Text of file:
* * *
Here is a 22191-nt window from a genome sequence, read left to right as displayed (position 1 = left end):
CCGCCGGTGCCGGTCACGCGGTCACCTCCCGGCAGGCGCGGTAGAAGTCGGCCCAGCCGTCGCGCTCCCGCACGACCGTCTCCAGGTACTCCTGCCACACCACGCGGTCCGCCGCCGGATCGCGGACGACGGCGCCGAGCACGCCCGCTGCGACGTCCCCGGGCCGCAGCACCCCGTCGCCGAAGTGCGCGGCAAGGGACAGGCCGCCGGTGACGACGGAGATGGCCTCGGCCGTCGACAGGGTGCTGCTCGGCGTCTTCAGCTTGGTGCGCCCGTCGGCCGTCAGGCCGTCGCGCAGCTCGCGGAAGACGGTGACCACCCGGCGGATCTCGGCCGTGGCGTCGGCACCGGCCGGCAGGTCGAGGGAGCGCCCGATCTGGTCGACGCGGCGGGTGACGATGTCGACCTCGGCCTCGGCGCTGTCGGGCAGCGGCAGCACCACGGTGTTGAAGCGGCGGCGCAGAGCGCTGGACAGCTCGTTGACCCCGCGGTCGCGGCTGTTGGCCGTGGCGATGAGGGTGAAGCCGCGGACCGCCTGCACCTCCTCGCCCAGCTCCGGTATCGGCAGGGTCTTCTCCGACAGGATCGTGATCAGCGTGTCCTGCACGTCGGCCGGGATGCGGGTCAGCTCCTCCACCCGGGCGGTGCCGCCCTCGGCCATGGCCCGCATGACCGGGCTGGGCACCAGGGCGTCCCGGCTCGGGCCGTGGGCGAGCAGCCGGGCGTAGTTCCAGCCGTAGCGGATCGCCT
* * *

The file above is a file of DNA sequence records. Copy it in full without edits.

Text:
Here is a 22191-nt window from a genome sequence, read left to right as displayed (position 1 = left end):
CCGCCGGTGCCGGTCACGCGGTCACCTCCCGGCAGGCGCGGTAGAAGTCGGCCCAGCCGTCGCGCTCCCGCACGACCGTCTCCAGGTACTCCTGCCACACCACGCGGTCCGCCGCCGGATCGCGGACGACGGCGCCGAGCACGCCCGCTGCGACGTCCCCGGGCCGCAGCACCCCGTCGCCGAAGTGCGCGGCAAGGGACAGGCCGCCGGTGACGACGGAGATGGCCTCGGCCGTCGACAGGGTGCTGCTCGGCGTCTTCAGCTTGGTGCGCCCGTCGGCCGTCAGGCCGTCGCGCAGCTCGCGGAAGACGGTGACCACCCGGCGGATCTCGGCCGTGGCGTCGGCACCGGCCGGCAGGTCGAGGGAGCGCCCGATCTGGTCGACGCGGCGGGTGACGATGTCGACCTCGGCCTCGGCGCTGTCGGGCAGCGGCAGCACCACGGTGTTGAAGCGGCGGCGCAGAGCGCTGGACAGCTCGTTGACCCCGCGGTCGCGGCTGTTGGCCGTGGCGATGAGGGTGAAGCCGCGGACCGCCTGCACCTCCTCGCCCAGCTCCGGTATCGGCAGGGTCTTCTCCGACAGGATCGTGATCAGCGTGTCCTGCACGTCGGCCGGGATGCGGGTCAGCTCCTCCACCCGGGCGGTGCCGCCCTCGGCCATGGCCCGCATGACCGGGCTGGGCACCAGGGCGTCCCGGCTCGGGCCGTGGGCGAGCAGCCGGGCGTAGTTCCAGCCGTAGCGGATCGCCT